A Smithsonian Sports Curator Explains How Athletes Turn Social and Political Issues into National Conversations

Atlantic staff writer Frank Foer interviews Damion Thomas about athletes moving from a position of apathy to engagement

When dozens of big thinkers gathered at the Smithsonian Arts & Industries Building last December for an eight-hour relay of two-person dialogues, each with an optimism to share, Damion Thomas, the National Museum of African American History and Culture’s curator of sports, cut to the chase.

“I am optimistic because athletes are protesting,” he told his interviewer, Atlantic staff writer Frank Foer.

Whether or not you agree with them politically, Thomas went on to say, “It is very important, because what it shows is that they have bought into these American ideals—these ideas of freedom, justice and equality for all, the idea that America is a place where everybody should be equal before the law.”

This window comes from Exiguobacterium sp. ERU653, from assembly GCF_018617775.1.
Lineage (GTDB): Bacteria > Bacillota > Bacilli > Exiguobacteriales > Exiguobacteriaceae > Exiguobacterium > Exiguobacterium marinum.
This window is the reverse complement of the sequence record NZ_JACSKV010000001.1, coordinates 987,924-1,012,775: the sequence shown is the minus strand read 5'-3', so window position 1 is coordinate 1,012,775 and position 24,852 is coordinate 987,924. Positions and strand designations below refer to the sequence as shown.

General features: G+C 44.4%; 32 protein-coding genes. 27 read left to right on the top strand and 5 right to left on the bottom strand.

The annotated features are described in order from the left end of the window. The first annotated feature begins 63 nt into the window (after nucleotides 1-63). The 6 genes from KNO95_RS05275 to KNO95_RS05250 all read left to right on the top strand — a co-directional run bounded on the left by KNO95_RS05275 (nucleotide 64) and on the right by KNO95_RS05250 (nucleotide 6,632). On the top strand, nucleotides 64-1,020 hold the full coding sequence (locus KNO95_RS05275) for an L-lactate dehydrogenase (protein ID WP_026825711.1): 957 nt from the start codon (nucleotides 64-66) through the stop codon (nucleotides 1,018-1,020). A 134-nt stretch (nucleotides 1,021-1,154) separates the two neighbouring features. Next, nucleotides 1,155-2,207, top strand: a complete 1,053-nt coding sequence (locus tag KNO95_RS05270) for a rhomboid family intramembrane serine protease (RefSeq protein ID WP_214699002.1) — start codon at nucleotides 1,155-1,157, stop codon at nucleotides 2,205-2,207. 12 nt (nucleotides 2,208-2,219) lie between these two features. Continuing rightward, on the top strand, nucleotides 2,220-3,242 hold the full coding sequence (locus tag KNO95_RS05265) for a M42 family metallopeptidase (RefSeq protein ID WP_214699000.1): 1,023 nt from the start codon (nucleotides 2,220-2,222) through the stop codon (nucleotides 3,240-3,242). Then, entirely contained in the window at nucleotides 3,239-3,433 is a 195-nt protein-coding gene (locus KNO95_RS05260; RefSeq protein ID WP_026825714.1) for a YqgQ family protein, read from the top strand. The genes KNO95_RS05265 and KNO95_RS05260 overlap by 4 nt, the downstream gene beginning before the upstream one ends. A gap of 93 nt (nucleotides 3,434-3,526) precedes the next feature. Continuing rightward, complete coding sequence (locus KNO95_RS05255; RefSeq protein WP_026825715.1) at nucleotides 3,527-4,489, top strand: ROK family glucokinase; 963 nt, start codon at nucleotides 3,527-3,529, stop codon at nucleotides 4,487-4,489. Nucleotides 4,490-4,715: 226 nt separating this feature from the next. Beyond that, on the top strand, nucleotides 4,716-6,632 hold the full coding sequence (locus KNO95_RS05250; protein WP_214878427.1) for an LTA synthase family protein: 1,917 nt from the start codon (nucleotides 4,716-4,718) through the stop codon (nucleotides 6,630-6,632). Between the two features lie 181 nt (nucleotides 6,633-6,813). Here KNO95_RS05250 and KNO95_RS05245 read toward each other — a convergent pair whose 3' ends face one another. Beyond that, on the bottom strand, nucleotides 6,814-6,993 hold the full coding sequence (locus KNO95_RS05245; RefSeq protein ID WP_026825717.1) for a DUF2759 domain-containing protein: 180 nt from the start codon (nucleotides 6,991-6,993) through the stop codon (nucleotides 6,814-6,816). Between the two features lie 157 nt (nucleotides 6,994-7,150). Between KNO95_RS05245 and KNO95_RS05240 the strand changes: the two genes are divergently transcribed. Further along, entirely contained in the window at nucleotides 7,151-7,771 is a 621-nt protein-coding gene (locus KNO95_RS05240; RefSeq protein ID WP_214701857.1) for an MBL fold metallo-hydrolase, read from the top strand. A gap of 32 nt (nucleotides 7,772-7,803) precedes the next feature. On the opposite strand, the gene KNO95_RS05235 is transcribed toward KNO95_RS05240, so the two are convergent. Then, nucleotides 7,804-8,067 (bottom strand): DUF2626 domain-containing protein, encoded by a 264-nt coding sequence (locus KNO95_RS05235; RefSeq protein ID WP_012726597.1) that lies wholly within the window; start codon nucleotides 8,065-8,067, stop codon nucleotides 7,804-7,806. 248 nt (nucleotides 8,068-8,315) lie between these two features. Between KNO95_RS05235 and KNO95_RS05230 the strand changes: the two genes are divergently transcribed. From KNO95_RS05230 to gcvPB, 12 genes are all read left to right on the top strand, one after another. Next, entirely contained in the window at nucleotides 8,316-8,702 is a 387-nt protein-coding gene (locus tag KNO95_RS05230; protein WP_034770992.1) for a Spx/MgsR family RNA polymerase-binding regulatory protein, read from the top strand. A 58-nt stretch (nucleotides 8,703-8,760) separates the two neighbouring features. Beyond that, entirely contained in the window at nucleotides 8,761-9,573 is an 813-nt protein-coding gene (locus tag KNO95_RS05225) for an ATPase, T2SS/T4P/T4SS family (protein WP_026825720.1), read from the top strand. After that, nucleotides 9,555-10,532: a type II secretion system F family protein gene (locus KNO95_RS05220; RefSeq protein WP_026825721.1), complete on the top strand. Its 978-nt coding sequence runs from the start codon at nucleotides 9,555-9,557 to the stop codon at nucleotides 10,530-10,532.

Thomas shared that he began to see how sports are an entryway into social and political conversations as a young boy. Later, a professor of a colonial history course he took in college drove a larger point home about the importance of history saying, “Whoever controls the present will use their power to control the past in hopes of controlling the future.” From that point on, he’s been passionate about exploring how history is not about the past, but about the present and the future.

Listen to Thomas talk about Colin Kaepernick, Charles Barkley and the role of athletes in politics.

Mark your calendars for this year’s “Long Conversation,” which will bring an impressive group of scientists, musicians, inventors, tech CEOs and others together on December 7, 2018. Watch it on livestream here.

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